Ongoing global architectural agendas span climate change, energy, a carbon-neutral society, human comfort, COVID-19, social justice, and sustainability. An architecture studio allows architecture students to learn how to solve complicated environmental issues through integrated thinking and a design process. The U.S. Department of Energy’s Solar Decathlon Design Challenge enables them to broaden their analytic perspectives on numerous subjects and strengthen their integrated thinking of environmental impacts, resilience, sustainability, and well-being. However, the unprecedented impact of the global COVID-19 pandemic transformed the physical studio-based design education system into an online-based learning environment. Mandatory social distancing by the global COVID-19 pandemic restricted interactive discussions and face-to-face collaborations for the integrated zero-energy building design process, which requires features of architecture, engineering, market analysis, durability and resilience, embodied environmental quality, integrated performance, occupant experience, comfort and environmental quality, energy performance, and presentation.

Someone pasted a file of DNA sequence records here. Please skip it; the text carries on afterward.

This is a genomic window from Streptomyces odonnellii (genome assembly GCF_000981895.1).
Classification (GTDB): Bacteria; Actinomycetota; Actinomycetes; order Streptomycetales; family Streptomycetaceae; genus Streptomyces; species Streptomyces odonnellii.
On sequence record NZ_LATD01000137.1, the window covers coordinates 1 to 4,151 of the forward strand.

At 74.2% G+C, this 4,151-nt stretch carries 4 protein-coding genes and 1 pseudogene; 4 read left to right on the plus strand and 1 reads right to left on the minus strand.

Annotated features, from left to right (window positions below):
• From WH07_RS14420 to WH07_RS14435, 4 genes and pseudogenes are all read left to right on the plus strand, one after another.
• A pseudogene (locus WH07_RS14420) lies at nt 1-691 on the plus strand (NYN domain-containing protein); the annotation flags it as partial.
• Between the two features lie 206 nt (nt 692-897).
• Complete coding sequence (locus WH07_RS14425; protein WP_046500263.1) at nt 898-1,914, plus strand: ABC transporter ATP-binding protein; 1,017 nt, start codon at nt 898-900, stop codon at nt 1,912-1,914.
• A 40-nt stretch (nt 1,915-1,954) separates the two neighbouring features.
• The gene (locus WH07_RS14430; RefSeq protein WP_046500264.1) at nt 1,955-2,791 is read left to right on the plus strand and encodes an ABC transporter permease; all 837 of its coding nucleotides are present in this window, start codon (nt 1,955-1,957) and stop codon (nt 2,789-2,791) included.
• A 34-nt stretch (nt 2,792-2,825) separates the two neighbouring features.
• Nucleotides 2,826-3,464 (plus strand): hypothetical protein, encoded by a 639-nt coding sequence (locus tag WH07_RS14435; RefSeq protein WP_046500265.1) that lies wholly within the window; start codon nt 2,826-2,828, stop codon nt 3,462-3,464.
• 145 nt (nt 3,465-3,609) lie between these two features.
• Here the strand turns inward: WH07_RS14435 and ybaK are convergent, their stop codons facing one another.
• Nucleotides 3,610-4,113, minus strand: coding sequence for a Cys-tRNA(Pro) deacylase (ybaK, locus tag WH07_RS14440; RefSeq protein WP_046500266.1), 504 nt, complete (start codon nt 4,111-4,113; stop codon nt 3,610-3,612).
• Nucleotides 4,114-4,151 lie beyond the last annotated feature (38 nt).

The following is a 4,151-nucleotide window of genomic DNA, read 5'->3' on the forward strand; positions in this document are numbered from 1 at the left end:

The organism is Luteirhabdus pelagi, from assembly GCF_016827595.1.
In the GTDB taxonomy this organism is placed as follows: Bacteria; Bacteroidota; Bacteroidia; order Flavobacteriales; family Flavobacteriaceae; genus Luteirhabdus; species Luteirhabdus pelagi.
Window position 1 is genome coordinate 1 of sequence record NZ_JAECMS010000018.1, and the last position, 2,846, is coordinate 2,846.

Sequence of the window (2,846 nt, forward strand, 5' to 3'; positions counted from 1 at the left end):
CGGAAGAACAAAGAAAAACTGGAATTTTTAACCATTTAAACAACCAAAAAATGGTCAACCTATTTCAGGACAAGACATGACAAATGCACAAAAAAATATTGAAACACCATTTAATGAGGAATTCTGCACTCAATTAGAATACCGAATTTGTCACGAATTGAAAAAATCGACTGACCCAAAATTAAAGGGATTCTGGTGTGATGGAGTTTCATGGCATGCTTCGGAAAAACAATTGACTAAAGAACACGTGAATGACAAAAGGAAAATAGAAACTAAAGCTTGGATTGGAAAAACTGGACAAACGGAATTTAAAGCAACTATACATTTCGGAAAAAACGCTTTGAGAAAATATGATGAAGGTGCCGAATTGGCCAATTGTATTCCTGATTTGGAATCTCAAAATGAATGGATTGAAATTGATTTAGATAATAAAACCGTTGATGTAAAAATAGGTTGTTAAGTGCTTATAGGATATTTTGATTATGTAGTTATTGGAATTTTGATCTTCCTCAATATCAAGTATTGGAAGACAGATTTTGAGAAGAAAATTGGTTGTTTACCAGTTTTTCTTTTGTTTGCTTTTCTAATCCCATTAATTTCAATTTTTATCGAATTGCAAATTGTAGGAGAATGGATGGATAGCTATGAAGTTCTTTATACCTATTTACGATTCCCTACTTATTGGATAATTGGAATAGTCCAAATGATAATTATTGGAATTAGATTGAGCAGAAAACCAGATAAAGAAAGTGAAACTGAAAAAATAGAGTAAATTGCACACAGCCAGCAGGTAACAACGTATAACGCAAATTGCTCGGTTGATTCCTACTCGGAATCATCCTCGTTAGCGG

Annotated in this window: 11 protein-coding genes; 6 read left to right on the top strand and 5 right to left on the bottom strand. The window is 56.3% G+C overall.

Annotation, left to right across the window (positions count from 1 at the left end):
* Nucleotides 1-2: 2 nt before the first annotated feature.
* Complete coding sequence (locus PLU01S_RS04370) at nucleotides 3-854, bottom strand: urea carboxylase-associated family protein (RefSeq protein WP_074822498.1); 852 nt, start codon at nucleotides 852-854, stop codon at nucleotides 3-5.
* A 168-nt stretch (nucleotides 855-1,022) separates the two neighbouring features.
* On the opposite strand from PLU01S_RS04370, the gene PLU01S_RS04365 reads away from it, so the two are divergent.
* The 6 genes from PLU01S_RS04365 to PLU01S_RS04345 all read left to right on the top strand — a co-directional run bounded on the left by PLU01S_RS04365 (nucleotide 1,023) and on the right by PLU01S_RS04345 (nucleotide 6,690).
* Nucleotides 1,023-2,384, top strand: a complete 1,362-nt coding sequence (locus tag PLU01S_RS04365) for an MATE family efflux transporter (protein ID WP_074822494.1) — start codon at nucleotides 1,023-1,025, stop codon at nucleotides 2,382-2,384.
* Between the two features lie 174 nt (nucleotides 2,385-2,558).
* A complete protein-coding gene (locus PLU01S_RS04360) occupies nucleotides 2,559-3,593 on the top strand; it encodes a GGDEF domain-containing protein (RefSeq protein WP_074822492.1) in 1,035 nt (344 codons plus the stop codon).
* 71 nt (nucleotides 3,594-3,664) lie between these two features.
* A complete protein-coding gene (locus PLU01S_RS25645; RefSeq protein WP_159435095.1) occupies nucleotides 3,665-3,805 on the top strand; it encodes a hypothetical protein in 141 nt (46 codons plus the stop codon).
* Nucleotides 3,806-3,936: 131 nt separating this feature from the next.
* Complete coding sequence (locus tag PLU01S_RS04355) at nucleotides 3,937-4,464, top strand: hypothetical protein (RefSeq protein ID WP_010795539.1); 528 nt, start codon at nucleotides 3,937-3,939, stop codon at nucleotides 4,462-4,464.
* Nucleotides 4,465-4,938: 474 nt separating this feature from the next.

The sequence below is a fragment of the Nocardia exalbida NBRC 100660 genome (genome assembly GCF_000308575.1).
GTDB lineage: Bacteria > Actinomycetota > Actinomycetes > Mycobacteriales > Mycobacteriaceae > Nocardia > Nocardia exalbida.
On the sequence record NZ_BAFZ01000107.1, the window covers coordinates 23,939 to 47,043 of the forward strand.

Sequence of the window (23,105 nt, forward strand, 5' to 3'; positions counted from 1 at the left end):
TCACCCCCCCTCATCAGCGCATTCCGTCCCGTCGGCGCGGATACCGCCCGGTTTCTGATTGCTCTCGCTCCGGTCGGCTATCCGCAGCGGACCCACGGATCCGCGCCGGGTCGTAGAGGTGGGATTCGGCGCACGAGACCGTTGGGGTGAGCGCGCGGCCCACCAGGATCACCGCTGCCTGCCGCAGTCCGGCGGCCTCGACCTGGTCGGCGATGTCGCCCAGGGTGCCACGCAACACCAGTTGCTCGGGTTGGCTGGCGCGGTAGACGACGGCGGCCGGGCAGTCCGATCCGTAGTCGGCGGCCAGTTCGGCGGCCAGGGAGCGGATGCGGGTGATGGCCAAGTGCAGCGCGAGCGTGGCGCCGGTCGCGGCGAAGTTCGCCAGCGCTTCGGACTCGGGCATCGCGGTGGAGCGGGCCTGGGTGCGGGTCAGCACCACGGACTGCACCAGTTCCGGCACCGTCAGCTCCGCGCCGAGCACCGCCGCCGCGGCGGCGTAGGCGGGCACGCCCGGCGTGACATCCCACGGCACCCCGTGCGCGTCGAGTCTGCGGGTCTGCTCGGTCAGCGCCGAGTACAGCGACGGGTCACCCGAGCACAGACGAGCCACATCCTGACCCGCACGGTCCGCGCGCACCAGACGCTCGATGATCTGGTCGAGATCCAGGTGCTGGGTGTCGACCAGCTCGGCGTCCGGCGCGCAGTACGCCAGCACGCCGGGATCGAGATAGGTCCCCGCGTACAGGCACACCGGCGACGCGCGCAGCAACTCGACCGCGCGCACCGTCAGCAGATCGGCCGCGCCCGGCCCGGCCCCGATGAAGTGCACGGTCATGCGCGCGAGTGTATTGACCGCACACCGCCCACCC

This study emphasizes the educational effectiveness of virtual design studios as a part of the discourse on architectural pedagogy of zero-energy building (ZEB) design through integrated designs, technological theories, and analytic skills. The survey results of ten contests show educational achievement with over 90% of the highest positive tendency in the categories of embodied environmental quality and comfort and environmental quality, whereas the positive tendency of educational achievement in the categories of integrated performance, energy performance, and presentation were lower than 70%. The reason for the low percentage of simulation utilization and integrated performance was the lack of a proper understanding of and experience with ZEB simulations and evaluations for undergraduate students. Although VDS is not an ideal pedagogical system for the iterative design critique process, it can support the learning of the value of architectural education, including integrative design thinking, problem-solving skills, numerical simulation techniques, and communicable identities through online discussions and feedback during the COVID-19 pandemic.